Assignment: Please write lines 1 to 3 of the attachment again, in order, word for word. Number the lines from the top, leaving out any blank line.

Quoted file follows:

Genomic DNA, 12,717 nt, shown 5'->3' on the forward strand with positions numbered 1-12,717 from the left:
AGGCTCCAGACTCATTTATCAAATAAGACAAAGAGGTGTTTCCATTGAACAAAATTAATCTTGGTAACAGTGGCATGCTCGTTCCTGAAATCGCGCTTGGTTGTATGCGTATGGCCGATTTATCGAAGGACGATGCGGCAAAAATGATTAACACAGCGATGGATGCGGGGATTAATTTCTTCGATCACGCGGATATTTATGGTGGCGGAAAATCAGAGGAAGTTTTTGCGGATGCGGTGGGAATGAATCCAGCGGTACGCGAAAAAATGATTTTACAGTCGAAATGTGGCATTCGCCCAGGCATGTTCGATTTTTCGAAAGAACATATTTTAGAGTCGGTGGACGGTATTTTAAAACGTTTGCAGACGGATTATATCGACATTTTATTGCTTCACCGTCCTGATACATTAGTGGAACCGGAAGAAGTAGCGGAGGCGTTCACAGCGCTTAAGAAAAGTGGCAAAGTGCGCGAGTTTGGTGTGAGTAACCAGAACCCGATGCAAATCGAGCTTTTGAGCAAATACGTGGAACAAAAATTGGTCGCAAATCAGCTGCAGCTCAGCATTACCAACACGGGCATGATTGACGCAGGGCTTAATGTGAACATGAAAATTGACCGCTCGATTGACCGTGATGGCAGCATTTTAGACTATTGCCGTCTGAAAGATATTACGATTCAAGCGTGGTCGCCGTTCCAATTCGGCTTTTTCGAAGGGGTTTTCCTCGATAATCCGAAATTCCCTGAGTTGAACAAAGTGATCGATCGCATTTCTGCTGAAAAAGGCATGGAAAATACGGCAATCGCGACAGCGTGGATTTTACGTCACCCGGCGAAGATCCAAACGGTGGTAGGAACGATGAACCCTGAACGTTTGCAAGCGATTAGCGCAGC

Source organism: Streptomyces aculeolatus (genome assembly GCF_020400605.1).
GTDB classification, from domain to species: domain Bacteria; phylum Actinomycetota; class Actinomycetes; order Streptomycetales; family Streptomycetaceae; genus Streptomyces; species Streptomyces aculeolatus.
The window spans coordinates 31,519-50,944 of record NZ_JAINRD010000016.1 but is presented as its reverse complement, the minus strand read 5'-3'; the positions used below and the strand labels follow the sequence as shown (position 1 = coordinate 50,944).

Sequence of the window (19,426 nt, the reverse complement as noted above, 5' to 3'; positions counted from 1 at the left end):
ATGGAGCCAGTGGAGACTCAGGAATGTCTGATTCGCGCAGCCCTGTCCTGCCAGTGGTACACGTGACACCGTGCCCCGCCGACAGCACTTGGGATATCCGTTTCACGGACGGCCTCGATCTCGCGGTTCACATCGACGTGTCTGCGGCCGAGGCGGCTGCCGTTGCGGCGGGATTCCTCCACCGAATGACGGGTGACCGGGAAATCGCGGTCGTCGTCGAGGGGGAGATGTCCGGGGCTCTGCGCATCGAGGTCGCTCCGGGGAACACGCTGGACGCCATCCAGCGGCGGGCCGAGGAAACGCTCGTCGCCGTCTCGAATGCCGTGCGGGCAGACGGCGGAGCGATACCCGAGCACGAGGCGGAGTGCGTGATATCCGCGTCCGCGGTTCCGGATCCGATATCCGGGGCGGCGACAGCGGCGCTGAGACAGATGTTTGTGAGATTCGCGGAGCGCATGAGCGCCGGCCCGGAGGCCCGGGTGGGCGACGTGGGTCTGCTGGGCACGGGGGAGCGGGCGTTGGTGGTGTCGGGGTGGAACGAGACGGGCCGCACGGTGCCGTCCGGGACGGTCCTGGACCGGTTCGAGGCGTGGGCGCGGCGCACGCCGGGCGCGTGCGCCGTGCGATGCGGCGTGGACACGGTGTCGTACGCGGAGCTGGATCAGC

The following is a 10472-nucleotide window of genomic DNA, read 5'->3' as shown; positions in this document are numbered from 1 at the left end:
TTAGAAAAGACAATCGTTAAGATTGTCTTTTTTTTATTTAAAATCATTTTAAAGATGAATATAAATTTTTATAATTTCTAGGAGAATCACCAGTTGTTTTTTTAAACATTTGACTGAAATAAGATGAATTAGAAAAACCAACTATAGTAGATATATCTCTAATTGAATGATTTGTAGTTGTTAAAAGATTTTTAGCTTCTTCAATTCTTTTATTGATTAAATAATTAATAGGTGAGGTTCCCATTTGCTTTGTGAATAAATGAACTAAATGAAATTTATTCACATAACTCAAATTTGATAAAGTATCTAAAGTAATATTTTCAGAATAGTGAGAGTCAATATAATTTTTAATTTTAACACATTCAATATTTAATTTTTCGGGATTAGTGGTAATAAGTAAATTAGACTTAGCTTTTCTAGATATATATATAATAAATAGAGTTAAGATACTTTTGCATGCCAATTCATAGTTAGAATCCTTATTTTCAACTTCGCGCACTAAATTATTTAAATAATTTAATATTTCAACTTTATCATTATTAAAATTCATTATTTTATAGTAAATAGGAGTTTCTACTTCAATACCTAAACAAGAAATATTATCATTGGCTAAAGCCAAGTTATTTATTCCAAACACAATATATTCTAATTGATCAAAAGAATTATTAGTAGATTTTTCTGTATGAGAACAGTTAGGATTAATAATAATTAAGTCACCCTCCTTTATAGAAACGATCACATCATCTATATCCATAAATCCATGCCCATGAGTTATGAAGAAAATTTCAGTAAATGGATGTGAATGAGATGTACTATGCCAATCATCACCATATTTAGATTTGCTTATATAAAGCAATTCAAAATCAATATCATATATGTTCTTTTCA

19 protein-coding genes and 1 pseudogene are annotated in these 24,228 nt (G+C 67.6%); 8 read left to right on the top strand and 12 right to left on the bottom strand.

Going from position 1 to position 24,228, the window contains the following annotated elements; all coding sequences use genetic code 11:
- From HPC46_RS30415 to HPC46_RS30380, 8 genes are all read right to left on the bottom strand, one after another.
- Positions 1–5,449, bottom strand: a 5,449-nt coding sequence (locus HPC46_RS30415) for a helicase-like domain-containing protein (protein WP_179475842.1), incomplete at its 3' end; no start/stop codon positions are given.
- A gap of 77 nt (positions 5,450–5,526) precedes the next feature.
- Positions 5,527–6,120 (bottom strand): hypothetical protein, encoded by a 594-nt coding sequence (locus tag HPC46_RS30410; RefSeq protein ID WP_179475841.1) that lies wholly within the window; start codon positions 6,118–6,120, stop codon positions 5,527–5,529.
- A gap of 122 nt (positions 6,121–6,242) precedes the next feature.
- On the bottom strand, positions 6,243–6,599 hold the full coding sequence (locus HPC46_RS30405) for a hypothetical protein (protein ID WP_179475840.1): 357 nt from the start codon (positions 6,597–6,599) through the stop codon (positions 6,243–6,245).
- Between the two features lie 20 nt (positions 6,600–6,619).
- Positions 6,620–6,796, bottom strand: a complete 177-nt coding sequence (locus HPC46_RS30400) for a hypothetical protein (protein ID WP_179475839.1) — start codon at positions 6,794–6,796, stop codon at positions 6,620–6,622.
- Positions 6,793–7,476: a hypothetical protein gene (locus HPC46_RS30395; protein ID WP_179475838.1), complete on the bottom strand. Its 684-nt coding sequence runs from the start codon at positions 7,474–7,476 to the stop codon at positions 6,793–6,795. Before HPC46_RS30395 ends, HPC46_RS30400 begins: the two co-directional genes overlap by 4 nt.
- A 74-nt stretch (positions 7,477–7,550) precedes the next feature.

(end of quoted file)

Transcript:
Genomic DNA, 12,717 nt, shown 5'->3' on the forward strand with positions numbered 1-12,717 from the left:
AGGCTCCAGACTCATTTATCAAATAAGACAAAGAGGTGTTTCCATTGAACAAAATTAATCTTGGTAACAGTGGCATGCTCGTTCCTGAAATCGCGCTTGGTTGTATGCGTATGGCCGATTTATCGAAGGACGATGCGGCAAAAATGATTAACACAGCGATGGATGCGGGGATTAATTTCTTCGATCACGCGGATATTTATGGTGGCGGAAAATCAGAGGAAGTTTTTGCGGATGCGGTGGGAATGAATCCAGCGGTACGCGAAAAAATGATTTTACAGTCGAAATGTGGCATTCGCCCAGGCATGTTCGATTTTTCGAAAGAACATATTTTAGAGTCGGTGGACGGTATTTTAAAACGTTTGCAGACGGATTATATCGACATTTTATTGCTTCACCGTCCTGATACATTAGTGGAACCGGAAGAAGTAGCGGAGGCGTTCACAGCGCTTAAGAAAAGTGGCAAAGTGCGCGAGTTTGGTGTGAGTAACCAGAACCCGATGCAAATCGAGCTTTTGAGCAAATACGTGGAACAAAAATTGGTCGCAAATCAGCTGCAGCTCAGCATTACCAACACGGGCATGATTGACGCAGGGCTTAATGTGAACATGAAAATTGACCGCTCGATTGACCGTGATGGCAGCATTTTAGACTATTGCCGTCTGAAAGATATTACGATTCAAGCGTGGTCGCCGTTCCAATTCGGCTTTTTCGAAGGGGTTTTCCTCGATAATCCGAAATTCCCTGAGTTGAACAAAGTGATCGATCGCATTTCTGCTGAAAAAGGCATGGAAAATACGGCAATCGCGACAGCGTGGATTTTACGTCACCCGGCGAAGATCCAAACGGTGGTAGGAACGATGAACCCTGAACGTTTGCAAGCGATTAGCGCAGC

Source organism: Streptomyces aculeolatus (genome assembly GCF_020400605.1).